In our area, there's no denying that Spanish has claimed the #2 spot for most spoken language. And if you travel just four blocks from our neighborhood, Spanish is easily heard more than English.
My knowledge of Spanish is limited. I had three years of it in high school, and one semester in college. So I can still remember basic words and phrases, but unless someone speaks to me in Spanish like they would to a two year old, I'm lost. I wish I would have learned a second language earlier, but languages were not offered any earlier than high school in my town.
Knowing that a second language should be introduced as soon as possible, I was excited to try the new Whistlefritz Spanish DVDs offered by the Parent Bloggers Network. Cordy knows some Spanish from Dora and Diego and other DVD series, but the words taught on these shows are very limited and surrounded by English. How can she learn more when Dora rarely speaks in complete sentences in Spanish and is limited to the same words used over and over?
The Whistlefritz series fills this gap. Like so many innovative products, Whistlefritz was started by a mom who was unhappy with the Spanish educational programming available, so she made her own. She knew from her own experience that full immersion Spanish teaching is the best - just like the way we learn our first language. And she also knew it is important to start when children are young - so this DVD series is aimed at 2-5 year olds.
We received two DVDs: Vamos a Jugar and Los Animales. These DVDs are a mix of bright, fun animation, puppets, and lots of kids, all led by one adult teacher. There are songs, learning games, and cute skits, all designed to teach new Spanish words in a fun environment. Not one word of English is spoken on the entire DVD. At first, I thought, how will Cordy know what in the world they're talking about without any instruction in English? And even with my knowledge of the language, the first time we played one, I felt a little lost at first.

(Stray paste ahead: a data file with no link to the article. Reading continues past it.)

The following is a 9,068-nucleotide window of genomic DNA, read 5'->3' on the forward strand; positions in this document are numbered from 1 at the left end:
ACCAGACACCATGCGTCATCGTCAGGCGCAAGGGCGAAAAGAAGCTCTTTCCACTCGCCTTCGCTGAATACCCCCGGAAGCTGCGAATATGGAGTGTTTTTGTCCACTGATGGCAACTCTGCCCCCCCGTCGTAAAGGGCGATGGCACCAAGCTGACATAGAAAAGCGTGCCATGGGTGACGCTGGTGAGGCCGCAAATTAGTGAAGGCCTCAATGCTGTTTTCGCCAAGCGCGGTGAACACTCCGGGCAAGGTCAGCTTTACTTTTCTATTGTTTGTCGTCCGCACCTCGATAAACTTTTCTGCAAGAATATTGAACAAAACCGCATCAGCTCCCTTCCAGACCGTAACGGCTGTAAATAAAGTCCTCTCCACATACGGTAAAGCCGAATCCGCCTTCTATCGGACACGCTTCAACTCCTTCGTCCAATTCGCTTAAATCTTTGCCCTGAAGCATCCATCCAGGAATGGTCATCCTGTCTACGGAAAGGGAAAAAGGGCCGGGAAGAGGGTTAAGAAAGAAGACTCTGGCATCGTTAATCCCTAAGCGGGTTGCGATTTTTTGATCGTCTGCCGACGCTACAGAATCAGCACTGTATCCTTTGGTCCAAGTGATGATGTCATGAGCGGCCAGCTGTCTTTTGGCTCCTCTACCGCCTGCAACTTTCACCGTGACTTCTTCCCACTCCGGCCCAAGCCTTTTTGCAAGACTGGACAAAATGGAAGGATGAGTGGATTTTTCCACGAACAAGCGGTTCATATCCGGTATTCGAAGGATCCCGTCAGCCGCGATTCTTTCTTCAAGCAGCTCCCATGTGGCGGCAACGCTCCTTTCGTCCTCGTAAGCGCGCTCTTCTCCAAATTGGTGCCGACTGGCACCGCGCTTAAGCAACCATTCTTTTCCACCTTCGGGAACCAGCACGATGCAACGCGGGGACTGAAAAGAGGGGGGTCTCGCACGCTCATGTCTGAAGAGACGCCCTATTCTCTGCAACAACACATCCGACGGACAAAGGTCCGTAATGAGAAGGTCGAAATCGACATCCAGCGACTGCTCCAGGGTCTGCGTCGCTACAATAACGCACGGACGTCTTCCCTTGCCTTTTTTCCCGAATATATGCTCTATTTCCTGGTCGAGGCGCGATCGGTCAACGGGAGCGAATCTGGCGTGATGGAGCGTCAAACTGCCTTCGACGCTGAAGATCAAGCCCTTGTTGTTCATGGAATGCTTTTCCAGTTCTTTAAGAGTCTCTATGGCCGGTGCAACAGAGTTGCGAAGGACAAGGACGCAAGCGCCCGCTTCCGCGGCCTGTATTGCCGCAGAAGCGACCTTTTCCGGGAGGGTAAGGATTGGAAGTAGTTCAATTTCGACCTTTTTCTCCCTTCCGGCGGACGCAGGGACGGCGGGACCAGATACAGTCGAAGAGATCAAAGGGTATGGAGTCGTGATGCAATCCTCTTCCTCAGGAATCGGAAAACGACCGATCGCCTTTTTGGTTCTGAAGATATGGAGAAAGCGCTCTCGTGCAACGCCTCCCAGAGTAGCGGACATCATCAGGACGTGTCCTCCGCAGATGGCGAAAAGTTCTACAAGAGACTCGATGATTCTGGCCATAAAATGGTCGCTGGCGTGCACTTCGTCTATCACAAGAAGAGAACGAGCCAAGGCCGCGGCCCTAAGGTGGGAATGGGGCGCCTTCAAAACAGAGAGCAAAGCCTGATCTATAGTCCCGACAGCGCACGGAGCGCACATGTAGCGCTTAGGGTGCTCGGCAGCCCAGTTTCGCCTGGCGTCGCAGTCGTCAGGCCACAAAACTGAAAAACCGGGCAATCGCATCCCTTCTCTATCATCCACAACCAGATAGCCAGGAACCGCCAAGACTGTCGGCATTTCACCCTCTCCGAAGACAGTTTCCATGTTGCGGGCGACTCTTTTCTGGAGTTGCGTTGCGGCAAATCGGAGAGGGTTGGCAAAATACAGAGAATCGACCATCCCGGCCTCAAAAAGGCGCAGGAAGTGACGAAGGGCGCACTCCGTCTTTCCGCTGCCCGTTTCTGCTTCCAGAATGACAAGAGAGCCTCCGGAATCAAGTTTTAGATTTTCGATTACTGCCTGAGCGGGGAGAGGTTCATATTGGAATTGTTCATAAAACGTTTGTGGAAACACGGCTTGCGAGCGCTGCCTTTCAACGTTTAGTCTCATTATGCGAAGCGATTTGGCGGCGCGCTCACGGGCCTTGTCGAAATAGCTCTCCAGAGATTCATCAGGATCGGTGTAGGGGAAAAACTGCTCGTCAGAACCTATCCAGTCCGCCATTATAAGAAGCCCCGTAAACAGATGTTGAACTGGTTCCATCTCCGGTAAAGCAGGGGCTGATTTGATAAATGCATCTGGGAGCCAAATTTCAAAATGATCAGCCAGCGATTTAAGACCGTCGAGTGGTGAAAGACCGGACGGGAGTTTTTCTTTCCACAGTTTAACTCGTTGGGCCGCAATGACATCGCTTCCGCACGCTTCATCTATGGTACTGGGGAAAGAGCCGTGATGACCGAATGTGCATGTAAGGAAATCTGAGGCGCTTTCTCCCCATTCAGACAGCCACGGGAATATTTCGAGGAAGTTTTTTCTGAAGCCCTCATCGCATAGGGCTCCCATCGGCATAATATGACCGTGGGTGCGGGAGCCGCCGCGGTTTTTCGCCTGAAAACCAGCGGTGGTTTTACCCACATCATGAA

But even though I didn't know what they were saying word for word, I soon began to understand what was being taught. The DVDs do a great job of using visual and audio cues to clue you in as to what's being said. For example, when they're doing a song like Head, Shoulders, Knees & Toes in Spanish, it's hard to not know what they're talking about.
On just the second time through, Cordy was beginning to repeat back some of the animal names, along with telling me what they were in English, too. She may not know everything being said, but she's picking up more each time she watches it. While she's not speaking in full Spanish sentences yet (and I didn't think she would be), she is expanding her Spanish vocabulary far beyond what Dora and Diego can teach her.
And while these DVDs aren't intended for Mira's age, she is absolutely enamored with the animation, puppets and songs. I'm sure once she starts talking she'll be learning Spanish right along with English thanks to the Whistefritz series.
If you're serious about wanting your child to know a second language, the Whistlefritz Spanish DVD series is one you should strongly consider. The full immersion method is effective, and the colorful animation, songs and games make learning Spanish anything but passive. Kids are encouraged to join in, repeat back words, sing along with songs, and take an active role in their learning.
Win the series! Sign up for the Parent Bloggers Network mailing list in March and be entered to win your own set of the Whistlefritz series.